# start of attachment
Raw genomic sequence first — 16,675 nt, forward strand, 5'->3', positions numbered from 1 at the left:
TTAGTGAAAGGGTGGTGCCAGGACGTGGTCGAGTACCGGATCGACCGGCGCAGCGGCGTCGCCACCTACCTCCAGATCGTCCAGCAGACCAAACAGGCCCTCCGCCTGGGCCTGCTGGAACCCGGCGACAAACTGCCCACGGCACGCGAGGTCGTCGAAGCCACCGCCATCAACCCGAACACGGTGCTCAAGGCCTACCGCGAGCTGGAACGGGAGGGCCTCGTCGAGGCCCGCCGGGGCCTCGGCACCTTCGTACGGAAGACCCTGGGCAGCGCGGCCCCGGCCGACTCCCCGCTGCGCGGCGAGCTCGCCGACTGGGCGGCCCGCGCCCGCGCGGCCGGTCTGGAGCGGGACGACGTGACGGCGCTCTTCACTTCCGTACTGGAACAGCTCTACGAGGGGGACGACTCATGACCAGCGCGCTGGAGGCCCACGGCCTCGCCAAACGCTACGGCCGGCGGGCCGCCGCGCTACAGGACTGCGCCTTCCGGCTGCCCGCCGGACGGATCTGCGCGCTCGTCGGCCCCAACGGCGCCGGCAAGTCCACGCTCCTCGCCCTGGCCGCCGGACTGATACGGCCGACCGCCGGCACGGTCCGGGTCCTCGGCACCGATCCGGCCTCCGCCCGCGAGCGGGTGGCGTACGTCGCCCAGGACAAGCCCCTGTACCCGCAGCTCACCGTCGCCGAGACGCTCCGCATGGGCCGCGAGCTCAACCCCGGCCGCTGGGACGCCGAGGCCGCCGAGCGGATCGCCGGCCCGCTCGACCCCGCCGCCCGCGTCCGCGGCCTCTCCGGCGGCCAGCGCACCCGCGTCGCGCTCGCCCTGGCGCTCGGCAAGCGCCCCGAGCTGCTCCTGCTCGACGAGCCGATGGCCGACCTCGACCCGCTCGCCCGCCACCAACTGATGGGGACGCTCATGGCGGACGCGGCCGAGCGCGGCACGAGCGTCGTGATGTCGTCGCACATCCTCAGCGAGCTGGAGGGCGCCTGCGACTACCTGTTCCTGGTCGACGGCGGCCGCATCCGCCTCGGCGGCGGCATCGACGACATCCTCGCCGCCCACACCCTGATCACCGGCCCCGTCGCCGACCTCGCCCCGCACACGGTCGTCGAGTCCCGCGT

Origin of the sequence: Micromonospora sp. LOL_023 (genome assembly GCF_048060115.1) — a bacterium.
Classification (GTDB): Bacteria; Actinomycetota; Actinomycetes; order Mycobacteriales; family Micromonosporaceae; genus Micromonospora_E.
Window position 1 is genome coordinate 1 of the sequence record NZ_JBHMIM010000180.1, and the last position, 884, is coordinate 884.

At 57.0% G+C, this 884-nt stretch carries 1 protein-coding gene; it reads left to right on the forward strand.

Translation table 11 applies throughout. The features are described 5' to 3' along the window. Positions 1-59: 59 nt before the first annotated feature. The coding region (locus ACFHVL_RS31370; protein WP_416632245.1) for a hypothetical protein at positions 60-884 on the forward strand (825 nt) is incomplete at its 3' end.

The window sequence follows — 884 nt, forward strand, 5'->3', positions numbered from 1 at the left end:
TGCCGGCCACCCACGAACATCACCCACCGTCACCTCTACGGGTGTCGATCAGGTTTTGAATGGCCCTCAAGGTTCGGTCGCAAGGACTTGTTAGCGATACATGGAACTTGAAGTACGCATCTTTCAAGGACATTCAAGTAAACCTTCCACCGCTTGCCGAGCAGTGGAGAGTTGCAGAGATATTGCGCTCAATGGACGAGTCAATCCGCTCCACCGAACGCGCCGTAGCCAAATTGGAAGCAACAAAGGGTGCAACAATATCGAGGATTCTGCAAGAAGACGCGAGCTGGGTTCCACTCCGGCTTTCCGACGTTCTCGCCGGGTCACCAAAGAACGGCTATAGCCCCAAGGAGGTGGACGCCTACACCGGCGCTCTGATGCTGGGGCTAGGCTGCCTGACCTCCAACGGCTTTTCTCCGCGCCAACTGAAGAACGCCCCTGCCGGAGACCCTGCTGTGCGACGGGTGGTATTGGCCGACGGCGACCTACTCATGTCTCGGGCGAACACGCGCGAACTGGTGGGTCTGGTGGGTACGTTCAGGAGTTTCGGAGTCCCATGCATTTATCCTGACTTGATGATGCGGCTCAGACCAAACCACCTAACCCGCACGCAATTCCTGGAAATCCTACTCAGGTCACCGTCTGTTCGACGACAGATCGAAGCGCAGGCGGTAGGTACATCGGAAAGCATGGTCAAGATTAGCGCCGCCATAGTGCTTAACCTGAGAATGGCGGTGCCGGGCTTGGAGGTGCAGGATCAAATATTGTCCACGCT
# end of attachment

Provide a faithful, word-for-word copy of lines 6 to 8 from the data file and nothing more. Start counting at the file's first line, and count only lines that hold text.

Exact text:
At 57.0% G+C, this 884-nt stretch carries 1 protein-coding gene; it reads left to right on the forward strand.

Translation table 11 applies throughout. The features are described 5' to 3' along the window. Positions 1-59: 59 nt before the first annotated feature. The coding region (locus ACFHVL_RS31370; protein WP_416632245.1) for a hypothetical protein at positions 60-884 on the forward strand (825 nt) is incomplete at its 3' end.

The window sequence follows — 884 nt, forward strand, 5'->3', positions numbered from 1 at the left end: